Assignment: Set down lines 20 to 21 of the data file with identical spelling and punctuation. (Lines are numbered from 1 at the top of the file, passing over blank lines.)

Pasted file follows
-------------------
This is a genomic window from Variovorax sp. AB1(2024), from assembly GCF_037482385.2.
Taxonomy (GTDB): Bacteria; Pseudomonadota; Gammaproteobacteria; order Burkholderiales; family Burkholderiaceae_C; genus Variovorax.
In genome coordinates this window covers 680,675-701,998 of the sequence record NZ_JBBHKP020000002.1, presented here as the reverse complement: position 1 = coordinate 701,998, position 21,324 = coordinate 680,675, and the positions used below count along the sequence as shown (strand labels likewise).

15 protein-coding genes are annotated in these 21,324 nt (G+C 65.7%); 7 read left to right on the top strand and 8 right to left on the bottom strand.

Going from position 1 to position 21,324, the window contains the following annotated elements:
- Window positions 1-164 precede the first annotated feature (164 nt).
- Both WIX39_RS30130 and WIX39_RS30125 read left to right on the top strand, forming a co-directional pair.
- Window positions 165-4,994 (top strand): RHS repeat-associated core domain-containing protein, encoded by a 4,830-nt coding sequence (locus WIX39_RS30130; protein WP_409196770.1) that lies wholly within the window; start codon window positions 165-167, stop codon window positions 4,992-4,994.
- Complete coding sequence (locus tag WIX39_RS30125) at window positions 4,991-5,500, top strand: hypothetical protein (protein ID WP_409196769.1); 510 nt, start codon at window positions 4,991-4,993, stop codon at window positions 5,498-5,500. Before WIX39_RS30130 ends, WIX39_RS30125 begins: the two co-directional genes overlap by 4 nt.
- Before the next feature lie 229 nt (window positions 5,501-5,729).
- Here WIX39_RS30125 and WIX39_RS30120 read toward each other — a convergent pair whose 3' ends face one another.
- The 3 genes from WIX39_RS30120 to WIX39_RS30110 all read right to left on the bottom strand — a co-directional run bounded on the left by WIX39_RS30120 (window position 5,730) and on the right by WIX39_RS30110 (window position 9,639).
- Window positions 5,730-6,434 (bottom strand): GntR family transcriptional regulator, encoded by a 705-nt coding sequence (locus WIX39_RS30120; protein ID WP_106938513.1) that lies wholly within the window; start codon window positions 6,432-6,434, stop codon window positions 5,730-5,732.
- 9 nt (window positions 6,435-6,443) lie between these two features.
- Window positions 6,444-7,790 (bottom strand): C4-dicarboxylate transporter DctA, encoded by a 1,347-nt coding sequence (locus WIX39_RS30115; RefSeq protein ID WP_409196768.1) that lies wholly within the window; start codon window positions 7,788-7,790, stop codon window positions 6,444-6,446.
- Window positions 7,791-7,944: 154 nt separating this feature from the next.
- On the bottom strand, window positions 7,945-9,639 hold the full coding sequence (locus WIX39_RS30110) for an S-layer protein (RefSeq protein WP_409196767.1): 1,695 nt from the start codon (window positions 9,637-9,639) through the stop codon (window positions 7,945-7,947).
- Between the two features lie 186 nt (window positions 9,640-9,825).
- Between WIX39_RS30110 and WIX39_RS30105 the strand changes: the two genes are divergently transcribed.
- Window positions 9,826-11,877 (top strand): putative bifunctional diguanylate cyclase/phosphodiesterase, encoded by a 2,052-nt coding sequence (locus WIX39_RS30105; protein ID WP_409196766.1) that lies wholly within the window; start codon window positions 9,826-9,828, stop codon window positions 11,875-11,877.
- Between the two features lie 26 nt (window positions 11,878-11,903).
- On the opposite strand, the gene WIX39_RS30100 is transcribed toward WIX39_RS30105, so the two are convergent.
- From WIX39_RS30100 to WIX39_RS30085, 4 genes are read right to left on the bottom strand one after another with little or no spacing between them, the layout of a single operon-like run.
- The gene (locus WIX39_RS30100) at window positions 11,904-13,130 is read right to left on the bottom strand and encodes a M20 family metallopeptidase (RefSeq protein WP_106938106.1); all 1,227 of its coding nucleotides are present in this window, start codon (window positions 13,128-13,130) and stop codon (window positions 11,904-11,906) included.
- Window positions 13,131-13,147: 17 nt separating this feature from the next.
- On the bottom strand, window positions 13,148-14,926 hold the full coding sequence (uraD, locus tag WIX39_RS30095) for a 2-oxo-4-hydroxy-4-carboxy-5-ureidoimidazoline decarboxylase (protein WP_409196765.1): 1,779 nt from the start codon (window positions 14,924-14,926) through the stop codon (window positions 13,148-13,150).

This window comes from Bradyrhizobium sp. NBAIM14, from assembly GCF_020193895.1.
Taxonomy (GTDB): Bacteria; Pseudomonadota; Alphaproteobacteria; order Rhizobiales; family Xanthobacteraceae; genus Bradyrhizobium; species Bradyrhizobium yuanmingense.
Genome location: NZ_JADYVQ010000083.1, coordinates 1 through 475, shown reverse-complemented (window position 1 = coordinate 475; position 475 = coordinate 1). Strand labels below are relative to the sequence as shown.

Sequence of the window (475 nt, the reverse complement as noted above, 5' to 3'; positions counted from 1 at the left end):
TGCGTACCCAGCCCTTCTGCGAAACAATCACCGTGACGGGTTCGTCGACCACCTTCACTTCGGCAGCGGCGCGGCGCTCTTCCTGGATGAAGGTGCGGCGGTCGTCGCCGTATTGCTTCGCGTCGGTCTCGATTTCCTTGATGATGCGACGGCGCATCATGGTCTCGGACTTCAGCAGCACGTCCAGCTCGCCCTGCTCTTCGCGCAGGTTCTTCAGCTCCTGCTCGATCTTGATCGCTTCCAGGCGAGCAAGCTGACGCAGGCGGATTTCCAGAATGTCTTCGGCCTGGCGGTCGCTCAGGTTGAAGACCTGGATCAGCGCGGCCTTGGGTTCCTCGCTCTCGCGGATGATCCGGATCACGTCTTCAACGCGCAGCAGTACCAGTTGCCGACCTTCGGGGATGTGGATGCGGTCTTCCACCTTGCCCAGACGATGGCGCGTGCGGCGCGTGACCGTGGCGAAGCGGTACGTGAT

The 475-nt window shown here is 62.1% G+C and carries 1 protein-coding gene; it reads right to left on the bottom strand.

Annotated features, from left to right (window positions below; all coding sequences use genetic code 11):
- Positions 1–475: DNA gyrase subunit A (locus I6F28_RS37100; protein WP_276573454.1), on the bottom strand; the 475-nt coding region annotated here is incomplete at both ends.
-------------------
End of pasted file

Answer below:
- Window positions 9,826-11,877 (top strand): putative bifunctional diguanylate cyclase/phosphodiesterase, encoded by a 2,052-nt coding sequence (locus WIX39_RS30105; protein ID WP_409196766.1) that lies wholly within the window; start codon window positions 9,826-9,828, stop codon window positions 11,875-11,877.
- Between the two features lie 26 nt (window positions 11,878-11,903).